Benefits of this scheme:
– maintains bedroom and bed location
– increases closet space
– nicely sized bathroom space (tub could be deleted if not necessary)
A good start. We now have a Master Suite that has the amenities that most are looking for in 2020. But is this the only location option for the new bathroom space? Of course not, scheme B proposes a different layout.
A Relocated Bath
This challenge is largely driven by the location of the new bath and closet spaces- right? We mentioned at the start that the bedroom was in the right space so that seems like it shouldn’t change. True? Yes. But…we can make subtle improvements or changes. First- notice the dashed line in the bedroom? That represents a nice ceiling detail- the ceiling height is higher inside the rectangle than outside of it. Now scroll back up to the existing plan. Notice how the angled entry impacted that? Hmmm… remember when we said that angles can add complexity? Maybe we can do something about that. Next- what if we change where the bed goes? Simple to do but it allows us to do something else. Add a door on the wall where the bed used to be located. The door lets us resolve the “L” shape into a nicely proportioned walk in closet. We even have space to add another closet at the entry area- maybe for off season clothes, linens, or something else. Winner!
From there we propose a nice bath space but something less grand than Scheme A. Hidden toilet, decent shower space, and a gracious vanity area. The remaining space is used as additional closet space. It is actually more like a Dressing Room and could be outfitted to not only store lots of clothes but also be beautiful with all of the windows.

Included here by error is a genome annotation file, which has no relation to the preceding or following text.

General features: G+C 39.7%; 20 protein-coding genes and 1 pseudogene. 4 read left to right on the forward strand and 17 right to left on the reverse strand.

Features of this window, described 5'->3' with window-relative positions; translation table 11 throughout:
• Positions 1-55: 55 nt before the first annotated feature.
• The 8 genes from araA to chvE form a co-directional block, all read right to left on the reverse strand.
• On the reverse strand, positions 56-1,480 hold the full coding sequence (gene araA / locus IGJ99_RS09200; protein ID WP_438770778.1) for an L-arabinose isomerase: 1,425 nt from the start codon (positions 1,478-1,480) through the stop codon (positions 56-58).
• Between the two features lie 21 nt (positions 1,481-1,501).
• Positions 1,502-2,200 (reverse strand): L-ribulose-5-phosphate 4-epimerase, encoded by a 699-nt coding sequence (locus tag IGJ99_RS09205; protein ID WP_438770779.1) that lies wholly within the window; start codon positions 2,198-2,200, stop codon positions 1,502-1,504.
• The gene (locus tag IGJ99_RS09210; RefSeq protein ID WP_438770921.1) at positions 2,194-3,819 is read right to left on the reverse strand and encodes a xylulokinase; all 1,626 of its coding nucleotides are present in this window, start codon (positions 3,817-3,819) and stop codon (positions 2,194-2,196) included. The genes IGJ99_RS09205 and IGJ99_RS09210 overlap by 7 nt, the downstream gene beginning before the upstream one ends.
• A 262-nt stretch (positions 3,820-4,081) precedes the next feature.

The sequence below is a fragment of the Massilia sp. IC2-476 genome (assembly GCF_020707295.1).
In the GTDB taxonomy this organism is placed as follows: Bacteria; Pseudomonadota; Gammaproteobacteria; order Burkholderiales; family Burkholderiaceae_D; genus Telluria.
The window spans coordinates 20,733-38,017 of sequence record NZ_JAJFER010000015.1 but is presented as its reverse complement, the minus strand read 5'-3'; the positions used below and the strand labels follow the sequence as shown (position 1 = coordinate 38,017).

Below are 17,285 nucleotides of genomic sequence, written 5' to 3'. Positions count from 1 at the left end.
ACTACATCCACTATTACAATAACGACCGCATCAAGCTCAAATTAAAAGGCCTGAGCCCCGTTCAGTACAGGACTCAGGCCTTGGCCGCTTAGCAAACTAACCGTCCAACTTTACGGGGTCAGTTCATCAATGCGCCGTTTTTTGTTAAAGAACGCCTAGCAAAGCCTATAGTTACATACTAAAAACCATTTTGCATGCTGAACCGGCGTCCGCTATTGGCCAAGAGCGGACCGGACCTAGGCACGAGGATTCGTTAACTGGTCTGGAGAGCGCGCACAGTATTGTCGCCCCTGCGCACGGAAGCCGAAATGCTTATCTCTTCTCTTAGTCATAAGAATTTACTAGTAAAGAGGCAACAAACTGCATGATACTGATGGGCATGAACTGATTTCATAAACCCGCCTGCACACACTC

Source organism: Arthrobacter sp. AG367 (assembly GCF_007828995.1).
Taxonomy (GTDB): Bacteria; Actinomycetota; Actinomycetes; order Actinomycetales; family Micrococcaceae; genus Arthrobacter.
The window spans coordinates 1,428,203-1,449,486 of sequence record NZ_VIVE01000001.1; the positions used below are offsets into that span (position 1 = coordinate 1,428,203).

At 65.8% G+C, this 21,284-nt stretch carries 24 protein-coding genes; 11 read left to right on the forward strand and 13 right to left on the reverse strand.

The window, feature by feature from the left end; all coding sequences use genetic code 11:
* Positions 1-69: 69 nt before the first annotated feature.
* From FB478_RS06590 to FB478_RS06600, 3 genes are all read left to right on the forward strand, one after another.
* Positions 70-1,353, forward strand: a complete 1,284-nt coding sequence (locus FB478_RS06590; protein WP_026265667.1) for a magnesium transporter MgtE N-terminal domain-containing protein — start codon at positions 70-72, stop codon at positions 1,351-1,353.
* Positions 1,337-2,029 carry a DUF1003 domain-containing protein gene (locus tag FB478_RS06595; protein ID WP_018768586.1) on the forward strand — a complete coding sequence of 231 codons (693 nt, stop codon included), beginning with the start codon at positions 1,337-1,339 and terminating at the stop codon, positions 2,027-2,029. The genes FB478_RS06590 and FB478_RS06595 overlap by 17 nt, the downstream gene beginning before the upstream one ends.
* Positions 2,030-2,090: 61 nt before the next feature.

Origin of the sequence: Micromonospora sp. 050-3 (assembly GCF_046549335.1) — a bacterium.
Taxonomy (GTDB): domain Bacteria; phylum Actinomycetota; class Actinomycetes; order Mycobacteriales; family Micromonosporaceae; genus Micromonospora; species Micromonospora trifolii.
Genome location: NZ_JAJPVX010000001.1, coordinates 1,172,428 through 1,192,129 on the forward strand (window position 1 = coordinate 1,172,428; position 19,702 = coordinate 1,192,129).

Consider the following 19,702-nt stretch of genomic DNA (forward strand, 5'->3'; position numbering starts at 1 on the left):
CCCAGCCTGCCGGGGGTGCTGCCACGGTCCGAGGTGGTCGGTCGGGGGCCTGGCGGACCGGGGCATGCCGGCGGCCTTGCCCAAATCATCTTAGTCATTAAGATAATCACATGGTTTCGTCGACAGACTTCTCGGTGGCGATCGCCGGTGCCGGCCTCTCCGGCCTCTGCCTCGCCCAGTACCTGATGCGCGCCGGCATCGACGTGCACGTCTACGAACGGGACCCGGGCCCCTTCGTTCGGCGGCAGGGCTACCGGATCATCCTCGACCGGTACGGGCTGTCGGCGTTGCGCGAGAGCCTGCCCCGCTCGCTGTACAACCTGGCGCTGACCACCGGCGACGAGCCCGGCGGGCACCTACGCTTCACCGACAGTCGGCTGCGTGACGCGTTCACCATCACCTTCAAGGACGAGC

Line up the Circulation
Our previous Scheme relocated the bath to be between the bedroom and the closet space. This required circulating along the edge of the space to allow the maximum area for the bath. In this scheme, we return to placing the bath at the front of the house (Scheme A) but with a twist. The front space is very symmetrical- a dormer like space flanked by windows. In this scheme we reinforce that symmetry by lining the hallway/ circulation up with this axis. This allows us to place walk in closets on both sides of the hall. It results in our most “formal”plan. We keep the Entry idea from Scheme B but replace the closet with built-in cabinetry.
We have contemplated lots of ideas for this challenge and decided to present these three. There is no absolute solution to this design challenge, any of the above or some combination of them could be refined into a great space. It really is a matter of personal preference. You know what works best for your situation
We have neglected to direct your attention to the balcony/ hallway space. This is a detail worthy of very, very careful consideration. Why? Aside from it impacting the aesthetic of entering the Master Suite, it has implications for the Entry Foyer. A space that is very important. It’s where you welcome guests and they form a first impression of your home. It has to be right. If you look closely, you will see that each scheme deals with this issue in a different way. We’ll save that for a future episode.
There are a million ways to resolve this design challenge. Our goal is to find the one that is perfect for our client. The one that solves the riddle of budget, time and client desire. The one that makes them smile every single time they enter the space. That’s the right solution.
What would you do?